The ordinance, adopted by the city council in 2019, shifted the responsibility of maintenance and repairs of the lower lateral – which is the sewer pipe connecting a property’s plumbing system to the public sewer main under the street – solely to the property owner. However, since the ordinance was adopted, staff has reported ongoing issues with laterals not being replaced by property owners when they should be, largely due to the cost. 

“This update really was spawned out of some mechanical issues with the ordinance, in terms of actually implementing it with homeowners, as well as conversations with the Humboldt Association of Realtors and a desire on the part of some [local realtors] to actually see a point-of-sale [trigger] as an effort to add more certainty to the ordinance and take out some of the ambiguity,” Issa explained. “But at the rate that [clay] sewer laterals need to be replaced, our crews just don’t have the capacity to go out and replace all those laterals.”

On top of the added point-of-sale trigger, the ordinance revision would also implement a set fee.

“Rather than telling the homeowner they have to replace the lateral, go find a contractor and figure it out, they would just pay a set fee,” Issa said. “We’ll take that money, we’ll hire a contractor when we get enough of them put together… we’ll manage the project, we’ll deal with all the contractor bidding and all of that sort of stuff. Once you pay the fee, you’re sort of off the hook and the sale can proceed immediately.”

The fee amount would be based on the average City bid cost of lateral repair/replacement over the previous two years. Currently, the anticipated fee would fall under $10,000. 

“The average cost, as I’m seeing right now, is somewhere around $8,000, with an additional amount for administration of the city bidding the project, inspecting and managing the project,” Issa said. Property owners who feel they can get a better deal through a private contractor will still have the ability to do so.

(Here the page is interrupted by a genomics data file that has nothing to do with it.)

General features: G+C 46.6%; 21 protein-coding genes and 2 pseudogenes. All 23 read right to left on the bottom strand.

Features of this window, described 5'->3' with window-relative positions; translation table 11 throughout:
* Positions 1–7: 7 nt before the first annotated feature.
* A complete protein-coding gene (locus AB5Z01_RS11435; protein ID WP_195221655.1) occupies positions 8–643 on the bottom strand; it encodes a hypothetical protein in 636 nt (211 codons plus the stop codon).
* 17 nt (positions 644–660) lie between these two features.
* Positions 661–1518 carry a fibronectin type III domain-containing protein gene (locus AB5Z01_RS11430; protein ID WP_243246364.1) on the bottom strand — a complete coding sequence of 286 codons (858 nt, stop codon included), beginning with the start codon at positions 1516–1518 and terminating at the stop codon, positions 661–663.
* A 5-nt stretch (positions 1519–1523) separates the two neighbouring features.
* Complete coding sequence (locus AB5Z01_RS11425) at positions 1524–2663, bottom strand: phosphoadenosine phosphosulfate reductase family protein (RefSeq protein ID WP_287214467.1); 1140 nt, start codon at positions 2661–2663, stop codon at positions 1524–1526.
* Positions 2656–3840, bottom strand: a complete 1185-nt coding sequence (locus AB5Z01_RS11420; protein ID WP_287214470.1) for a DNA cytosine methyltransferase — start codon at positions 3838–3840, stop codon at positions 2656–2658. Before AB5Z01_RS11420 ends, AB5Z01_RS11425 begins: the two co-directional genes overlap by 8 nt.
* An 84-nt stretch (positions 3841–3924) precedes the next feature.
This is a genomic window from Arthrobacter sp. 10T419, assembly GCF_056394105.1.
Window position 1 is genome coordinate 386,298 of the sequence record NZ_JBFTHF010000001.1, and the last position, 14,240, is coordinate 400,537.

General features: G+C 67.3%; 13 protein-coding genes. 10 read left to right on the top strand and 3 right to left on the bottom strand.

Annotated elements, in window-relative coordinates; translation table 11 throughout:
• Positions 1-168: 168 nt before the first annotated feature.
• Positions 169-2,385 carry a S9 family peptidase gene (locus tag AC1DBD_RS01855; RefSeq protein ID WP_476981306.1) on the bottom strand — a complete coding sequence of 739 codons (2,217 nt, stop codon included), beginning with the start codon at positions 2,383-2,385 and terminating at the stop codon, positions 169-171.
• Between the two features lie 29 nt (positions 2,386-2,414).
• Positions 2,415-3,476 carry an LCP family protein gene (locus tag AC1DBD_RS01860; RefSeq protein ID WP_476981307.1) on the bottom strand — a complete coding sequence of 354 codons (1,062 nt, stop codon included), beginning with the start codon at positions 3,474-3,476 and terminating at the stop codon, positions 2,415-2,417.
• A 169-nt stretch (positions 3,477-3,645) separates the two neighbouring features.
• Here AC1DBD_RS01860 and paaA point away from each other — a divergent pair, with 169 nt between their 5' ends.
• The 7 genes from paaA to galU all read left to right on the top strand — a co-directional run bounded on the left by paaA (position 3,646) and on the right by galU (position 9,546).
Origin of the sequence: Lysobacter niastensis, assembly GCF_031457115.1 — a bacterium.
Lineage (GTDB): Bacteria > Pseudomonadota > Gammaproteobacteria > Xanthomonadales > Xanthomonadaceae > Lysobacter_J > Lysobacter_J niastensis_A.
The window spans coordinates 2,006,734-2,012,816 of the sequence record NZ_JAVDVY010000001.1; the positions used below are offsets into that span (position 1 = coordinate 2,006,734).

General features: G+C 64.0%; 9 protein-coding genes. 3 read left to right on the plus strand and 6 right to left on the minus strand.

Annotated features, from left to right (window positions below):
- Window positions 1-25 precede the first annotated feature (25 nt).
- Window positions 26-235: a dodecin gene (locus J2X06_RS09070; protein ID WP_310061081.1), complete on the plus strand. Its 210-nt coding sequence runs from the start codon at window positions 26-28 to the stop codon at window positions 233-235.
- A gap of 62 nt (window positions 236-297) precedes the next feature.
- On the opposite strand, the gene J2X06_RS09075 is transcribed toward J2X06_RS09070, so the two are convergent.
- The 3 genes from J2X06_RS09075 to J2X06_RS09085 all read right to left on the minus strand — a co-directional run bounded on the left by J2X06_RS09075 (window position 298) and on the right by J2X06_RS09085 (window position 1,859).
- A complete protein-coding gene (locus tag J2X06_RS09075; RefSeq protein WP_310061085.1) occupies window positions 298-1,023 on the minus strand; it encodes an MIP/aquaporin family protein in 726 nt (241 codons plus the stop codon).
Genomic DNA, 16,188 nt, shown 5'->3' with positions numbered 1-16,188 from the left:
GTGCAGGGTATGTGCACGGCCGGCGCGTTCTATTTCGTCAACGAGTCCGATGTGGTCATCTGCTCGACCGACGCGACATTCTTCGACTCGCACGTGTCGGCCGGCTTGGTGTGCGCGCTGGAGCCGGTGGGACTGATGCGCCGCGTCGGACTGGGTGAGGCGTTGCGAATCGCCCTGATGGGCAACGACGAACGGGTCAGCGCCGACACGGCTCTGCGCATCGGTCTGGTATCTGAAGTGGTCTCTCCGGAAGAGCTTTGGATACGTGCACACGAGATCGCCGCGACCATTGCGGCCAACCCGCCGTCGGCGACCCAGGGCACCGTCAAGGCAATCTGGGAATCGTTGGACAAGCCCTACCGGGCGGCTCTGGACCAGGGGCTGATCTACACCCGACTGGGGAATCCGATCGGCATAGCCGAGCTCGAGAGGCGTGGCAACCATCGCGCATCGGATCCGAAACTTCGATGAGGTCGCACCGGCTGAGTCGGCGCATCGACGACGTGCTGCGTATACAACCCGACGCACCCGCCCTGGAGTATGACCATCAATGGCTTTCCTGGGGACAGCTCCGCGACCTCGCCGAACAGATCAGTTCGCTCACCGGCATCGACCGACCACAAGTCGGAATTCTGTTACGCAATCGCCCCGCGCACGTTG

Councilmember Bauer asked how the City would handle cross-connections (when the sewer line is connected to a neighboring sewer line) and if both parties would be required to replace their sewer laterals at the point-of-sale. 

“You would have to because you’re selling your property … but the other person would have to be done within a year,” Issa explained. “Typically, how I’ve been dealing with cross connections … we will do the new install because you have to tap the main and it’s better for us to work on our infrastructure. It doesn’t make any sense for us to go and install a new lateral and five feet away have a bad lateral in the ground and require that homeowner to go get somebody to come and fix it. We’ll just offer to do it at the same cost as a new install. … You can pay us to do it now and put both pipes in the same trench for $3,500 or you can go get somebody to do it for $10,000.”

Councilmember Natalie Arroyo asked about loan options and/or payment plans for homeowners, noting that a loan agreement “would be a little less onerous for folks.”

“We did originally talk about the loan program and the payments for the loan being attached to the water/sewer billing,” Issa said. “[It] did not roll out that way due to the logistics of the billing system and entering loans within the context of our billing software, so people have been getting that loan servicing separate from their water and sewer bill.”

Speaking on behalf of the Humboldt Association of Realtors during public comment, Tina Christensen said the proposed revision would alleviate the association’s primary concerns. 

“[Staff has] corrected a lot of conditions that [the association] felt needed to be addressed better and it seems like you’ve done that,” she said. “The [Humboldt] Association of Realtors has sold over 600 houses since this came in and I guarantee you that a lot of those houses did not have lateral inspections. Because of the big disclosure laws in real estate now, we all came to an understanding that this is a big issue, and it’s an issue for both buyers and sellers alike.”

Following public comment and a brief discussion from the council, Arroyo made a motion to approve staff’s recommendation and apply the aforementioned revisions to the Private Sewer Lateral Ordinance. The motion passed in a unanimous 5-0 vote.


Earlier in the meeting, the council approved staff’s request to refinance a series of bonds related to the City’s Water Fund. Since interest rates are lower than in years past, staff thought now would be a good time to refinance the City’s debt.

The City Council will consider an identical request for the City’s Wastewater Fund next month. That item had originally appeared on this week’s agenda but was pulled because the City was offered an even lower interest rate for the wastewater bond.


You can find a recording of the meeting at this link.


NOTE: The original headline of this story described the City’s proposed water and sewer rate increase as a “tax hike.” The rate increase is not a tax, but a rate that is strictly regulated in accordance with Proposition 218. The Outpost regrets this error.